(June 8, 2017) On April 5, 2017, the Ugandan Parliament reportedly passed the Anti-Terrorism Amendment Bill, 2017, which aims to make changes to the definitions of what constitutes “terrorism” and “an act of terrorism” under current law in order to ensure that the relevant Ugandan law is in keeping with “the revised international aspects envisaged by the United Nations Convention against Terrorism.” (Parliament Passes Anti-Terrorism Amendment Bill, UGANDA TODAY (Apr. 6, 2017); Anti-Terrorism (Amendment) Bill, 2017, Memorandum, 110(2) BILLS SUPPLEMENT TO THE UGANDAN GAZETTE (Jan. 13, 2017), Uganda Parliament website.) The bill amends the Anti-Terrorism Act of 2002 (promulgated May 21, 2002) (Uganda Legal Information Institute website).
The legislation must be signed by the President or be passed again by Parliament with the support of at least two-thirds of all its members before it can be enacted into law. (Constitution of the Republic of Uganda (as at Feb. 15, 2006) § 91, World Intellectual Property Organization website.) If it is enacted into law, the legislation will constitute the third amendment to the Terrorism Act, following amendments made in 2015 and 2016. (Anti-Terrorism (Amendment) Act 2015 (June 19, 2015), Uganda Parliament website; Anti Terrorism (Amendment) Act 2016 (Jan. 19, 2016), Uganda Parliament website.)
If enacted in its current form, the proposed amendment would add a provision to the Anti-Terrorism Act to expand the definition of what constitutes an “act of terrorism” and ensure the term’s continued evolution by aligning it with international law. The new provision states:
A person commits an act of terrorism who–
(a) carries out or perpetrates any act, whether occurring in Uganda or elsewhere, that constitutes a crime in accordance with agreements, protocols and treaties described in the annex to the International Convention for the Suppression of the Financing of Terrorism, 1999; or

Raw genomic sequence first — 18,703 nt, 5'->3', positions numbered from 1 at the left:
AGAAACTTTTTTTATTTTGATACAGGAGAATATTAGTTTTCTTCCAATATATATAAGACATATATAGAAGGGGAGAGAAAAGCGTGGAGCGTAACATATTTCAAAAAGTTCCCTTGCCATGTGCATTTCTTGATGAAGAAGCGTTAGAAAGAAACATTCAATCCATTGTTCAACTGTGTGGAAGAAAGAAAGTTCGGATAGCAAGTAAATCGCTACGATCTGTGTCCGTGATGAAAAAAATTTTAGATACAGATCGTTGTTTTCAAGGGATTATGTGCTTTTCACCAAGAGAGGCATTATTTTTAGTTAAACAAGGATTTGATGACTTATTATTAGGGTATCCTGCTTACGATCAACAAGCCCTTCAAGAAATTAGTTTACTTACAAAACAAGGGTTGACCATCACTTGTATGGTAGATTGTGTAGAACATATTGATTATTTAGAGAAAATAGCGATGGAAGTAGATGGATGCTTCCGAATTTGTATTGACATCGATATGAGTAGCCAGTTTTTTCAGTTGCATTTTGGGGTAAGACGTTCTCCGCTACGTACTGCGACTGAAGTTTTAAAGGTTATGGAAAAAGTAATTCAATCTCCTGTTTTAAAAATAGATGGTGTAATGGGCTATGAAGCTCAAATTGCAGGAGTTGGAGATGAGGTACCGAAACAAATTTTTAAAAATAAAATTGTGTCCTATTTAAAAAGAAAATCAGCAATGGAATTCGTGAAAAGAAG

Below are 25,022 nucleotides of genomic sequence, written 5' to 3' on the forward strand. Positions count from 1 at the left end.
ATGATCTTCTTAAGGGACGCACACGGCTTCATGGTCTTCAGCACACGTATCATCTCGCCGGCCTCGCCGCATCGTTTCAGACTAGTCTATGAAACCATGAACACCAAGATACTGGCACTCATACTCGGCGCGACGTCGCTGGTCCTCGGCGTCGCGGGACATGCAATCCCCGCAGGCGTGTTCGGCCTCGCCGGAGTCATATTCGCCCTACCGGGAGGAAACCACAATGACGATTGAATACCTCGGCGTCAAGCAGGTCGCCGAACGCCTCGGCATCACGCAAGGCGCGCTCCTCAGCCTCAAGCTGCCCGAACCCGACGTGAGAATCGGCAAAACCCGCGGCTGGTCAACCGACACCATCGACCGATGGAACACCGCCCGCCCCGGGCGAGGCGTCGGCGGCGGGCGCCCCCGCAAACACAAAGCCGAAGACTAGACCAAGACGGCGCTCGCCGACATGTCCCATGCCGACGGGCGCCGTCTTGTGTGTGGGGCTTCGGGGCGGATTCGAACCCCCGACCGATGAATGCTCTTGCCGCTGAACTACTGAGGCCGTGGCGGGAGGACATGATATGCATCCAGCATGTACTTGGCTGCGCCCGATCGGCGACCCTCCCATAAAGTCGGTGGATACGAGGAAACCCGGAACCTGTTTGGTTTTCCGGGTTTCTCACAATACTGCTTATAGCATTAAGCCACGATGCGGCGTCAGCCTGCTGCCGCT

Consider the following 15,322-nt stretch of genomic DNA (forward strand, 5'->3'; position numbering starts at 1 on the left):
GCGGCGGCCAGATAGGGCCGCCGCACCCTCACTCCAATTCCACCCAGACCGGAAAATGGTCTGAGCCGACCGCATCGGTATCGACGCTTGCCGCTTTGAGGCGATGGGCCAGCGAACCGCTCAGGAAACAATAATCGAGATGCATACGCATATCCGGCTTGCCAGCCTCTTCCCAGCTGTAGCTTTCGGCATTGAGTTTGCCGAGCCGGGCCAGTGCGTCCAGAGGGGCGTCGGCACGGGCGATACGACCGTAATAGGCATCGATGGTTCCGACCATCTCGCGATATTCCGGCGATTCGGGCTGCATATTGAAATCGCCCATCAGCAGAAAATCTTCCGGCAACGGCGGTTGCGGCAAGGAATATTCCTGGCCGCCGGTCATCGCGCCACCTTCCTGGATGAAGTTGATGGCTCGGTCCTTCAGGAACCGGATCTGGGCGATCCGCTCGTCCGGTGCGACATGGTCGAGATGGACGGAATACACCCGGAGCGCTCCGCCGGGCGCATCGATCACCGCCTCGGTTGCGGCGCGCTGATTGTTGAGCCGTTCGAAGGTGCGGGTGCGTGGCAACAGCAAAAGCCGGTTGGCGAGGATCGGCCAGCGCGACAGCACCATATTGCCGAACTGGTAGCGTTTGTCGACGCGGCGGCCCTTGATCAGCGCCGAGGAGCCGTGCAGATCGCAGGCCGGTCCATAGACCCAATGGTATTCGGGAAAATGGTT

(b) travels outside Uganda for the purpose of the perpetration, planning, or preparation of, or participation in terrorist acts or the providing or receiving of terrorist training. (Anti-Terrorism (Amendment) Bill, 2017, § 2, amending § 7 of the Act.)
The amendment would also introduce a definition of the term “suspected terrorist” into the Act, lending a legislative underpinning to a definition developed and already in use by the executive branch of the government. The new provision would define the term as “an individual designated as such pursuant to regulations issued under section 32A [of the Act].” (Id. § 1, amending § 2 of the Act.) Through the 2016 Anti-Terrorism Regulations, issued by the Minister of Internal Affairs on the basis of the general regulatory powers accorded to him under section 32A of the Act, the Minister has the authority to designate anyone a terrorist suspect if he has “reasonable grounds to suspect that person” is engaged in certain activities, including membership in a terrorist organization or commission of a terrorist act. (Anti-Terrorism Regulations 2016, S.I. Supplement No. 63, § 7 (Oct. 14, 2016), Financial Intelligence Authority website.)
The amendment would expand the ban on terrorism financing by introducing language that criminalizes contribution of funds to or collection of funds in any context with the knowledge that it will be used by a terrorist person or organization for the purpose of committing a terrorist act. (Anti-Terrorism (Amendment) Bill, 2017, § 3, amending § 9A of the Act.) Under current law, only intentional collection or contribution of funds for such purpose is criminalized. (Anti-Terrorism Act of 2002, § 9A.) Another way the proposed legislation seeks to broaden the ban is through the expansion to include suspected terrorists on the list of persons or organizations to or for which the contribution or collection of funds is criminalized. (Anti-Terrorism (Amendment) Bill, 2017, § 3, amending § 9A of the Act.)